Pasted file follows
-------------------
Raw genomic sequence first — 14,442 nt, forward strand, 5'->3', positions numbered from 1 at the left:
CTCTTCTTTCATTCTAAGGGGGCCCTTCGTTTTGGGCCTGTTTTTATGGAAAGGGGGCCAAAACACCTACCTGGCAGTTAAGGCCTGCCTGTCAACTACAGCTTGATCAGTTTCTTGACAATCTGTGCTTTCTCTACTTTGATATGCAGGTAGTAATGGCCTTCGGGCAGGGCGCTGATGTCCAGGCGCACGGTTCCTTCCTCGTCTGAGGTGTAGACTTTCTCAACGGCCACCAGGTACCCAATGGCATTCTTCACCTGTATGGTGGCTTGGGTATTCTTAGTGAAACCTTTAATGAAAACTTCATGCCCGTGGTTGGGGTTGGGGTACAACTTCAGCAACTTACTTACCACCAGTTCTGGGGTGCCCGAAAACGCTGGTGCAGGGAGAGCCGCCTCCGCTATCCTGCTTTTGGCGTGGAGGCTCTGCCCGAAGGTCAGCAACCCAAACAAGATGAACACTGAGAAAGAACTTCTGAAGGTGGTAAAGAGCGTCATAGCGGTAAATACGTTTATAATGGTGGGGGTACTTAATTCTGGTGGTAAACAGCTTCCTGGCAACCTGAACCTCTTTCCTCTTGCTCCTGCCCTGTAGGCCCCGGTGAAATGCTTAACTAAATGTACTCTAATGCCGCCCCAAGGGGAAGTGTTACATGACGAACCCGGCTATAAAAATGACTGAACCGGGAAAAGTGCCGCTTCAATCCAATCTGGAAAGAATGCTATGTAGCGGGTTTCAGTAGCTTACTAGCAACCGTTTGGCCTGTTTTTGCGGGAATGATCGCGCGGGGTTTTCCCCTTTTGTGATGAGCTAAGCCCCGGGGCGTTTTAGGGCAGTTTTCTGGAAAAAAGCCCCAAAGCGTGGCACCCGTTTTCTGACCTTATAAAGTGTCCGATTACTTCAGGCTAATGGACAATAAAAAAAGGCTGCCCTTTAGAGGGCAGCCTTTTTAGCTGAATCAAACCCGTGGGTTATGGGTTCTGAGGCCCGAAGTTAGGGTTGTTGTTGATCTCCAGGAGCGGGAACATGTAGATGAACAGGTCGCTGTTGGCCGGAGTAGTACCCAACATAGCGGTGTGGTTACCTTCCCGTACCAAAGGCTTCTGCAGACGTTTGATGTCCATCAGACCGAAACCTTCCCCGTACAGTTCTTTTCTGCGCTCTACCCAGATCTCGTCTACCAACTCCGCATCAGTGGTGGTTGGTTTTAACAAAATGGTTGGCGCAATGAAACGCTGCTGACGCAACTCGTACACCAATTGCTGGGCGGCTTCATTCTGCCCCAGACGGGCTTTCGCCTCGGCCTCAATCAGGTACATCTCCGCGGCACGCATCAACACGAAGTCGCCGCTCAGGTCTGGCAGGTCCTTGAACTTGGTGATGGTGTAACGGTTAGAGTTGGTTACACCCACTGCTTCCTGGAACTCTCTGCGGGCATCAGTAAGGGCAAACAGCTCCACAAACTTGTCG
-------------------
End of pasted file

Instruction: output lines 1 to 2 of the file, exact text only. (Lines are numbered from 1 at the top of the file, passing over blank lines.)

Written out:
Raw genomic sequence first — 14,442 nt, forward strand, 5'->3', positions numbered from 1 at the left:
CTCTTCTTTCATTCTAAGGGGGCCCTTCGTTTTGGGCCTGTTTTTATGGAAAGGGGGCCAAAACACCTACCTGGCAGTTAAGGCCTGCCTGTCAACTACAGCTTGATCAGTTTCTTGACAATCTGTGCTTTCTCTACTTTGATATGCAGGTAGTAATGGCCTTCGGGCAGGGCGCTGATGTCCAGGCGCACGGTTCCTTCCTCGTCTGAGGTGTAGACTTTCTCAACGGCCACCAGGTACCCAATGGCATTCTTCACCTGTATGGTGGCTTGGGTATTCTTAGTGAAACCTTTAATGAAAACTTCATGCCCGTGGTTGGGGTTGGGGTACAACTTCAGCAACTTACTTACCACCAGTTCTGGGGTGCCCGAAAACGCTGGTGCAGGGAGAGCCGCCTCCGCTATCCTGCTTTTGGCGTGGAGGCTCTGCCCGAAGGTCAGCAACCCAAACAAGATGAACACTGAGAAAGAACTTCTGAAGGTGGTAAAGAGCGTCATAGCGGTAAATACGTTTATAATGGTGGGGGTACTTAATTCTGGTGGTAAACAGCTTCCTGGCAACCTGAACCTCTTTCCTCTTGCTCCTGCCCTGTAGGCCCCGGTGAAATGCTTAACTAAATGTACTCTAATGCCGCCCCAAGGGGAAGTGTTACATGACGAACCCGGCTATAAAAATGACTGAACCGGGAAAAGTGCCGCTTCAATCCAATCTGGAAAGAATGCTATGTAGCGGGTTTCAGTAGCTTACTAGCAACCGTTTGGCCTGTTTTTGCGGGAATGATCGCGCGGGGTTTTCCCCTTTTGTGATGAGCTAAGCCCCGGGGCGTTTTAGGGCAGTTTTCTGGAAAAAAGCCCCAAAGCGTGGCACCCGTTTTCTGACCTTATAAAGTGTCCGATTACTTCAGGCTAATGGACAATAAAAAAAGGCTGCCCTTTAGAGGGCAGCCTTTTTAGCTGAATCAAACCCGTGGGTTATGGGTTCTGAGGCCCGAAGTTAGGGTTGTTGTTGATCTCCAGGAGCGGGAACATGTAGATGAACAGGTCGCTGTTGGCCGGAGTAGTACCCAACATAGCGGTGTGGTTACCTTCCCGTACCAAAGGCTTCTGCAGACGTTTGATGTCCATCAGACCGAAACCTTCCCCGTACAGTTCTTTTCTGCGCTCTACCCAGATCTCGTCTACCAACTCCGCATCAGTGGTGGTTGGTTTTAACAAAATGGTTGGCGCAATGAAACGCTGCTGACGCAACTCGTACACCAATTGCTGGGCGGCTTCATTCTGCCCCAGACGGGCTTTCGCCTCGGCCTCAATCAGGTACATCTCCGCGGCACGCATCAACACGAAGTCGCCGCTCAGGTCTGGCAGGTCCTTGAACTTGGTGATGGTGTAACGGTTAGAGTTGGTTACACCCACTGCTTCCTGGAACTCTCTGCGGGCATCAGTAAGGGCAAACAGCTCCACAAACTTGTCG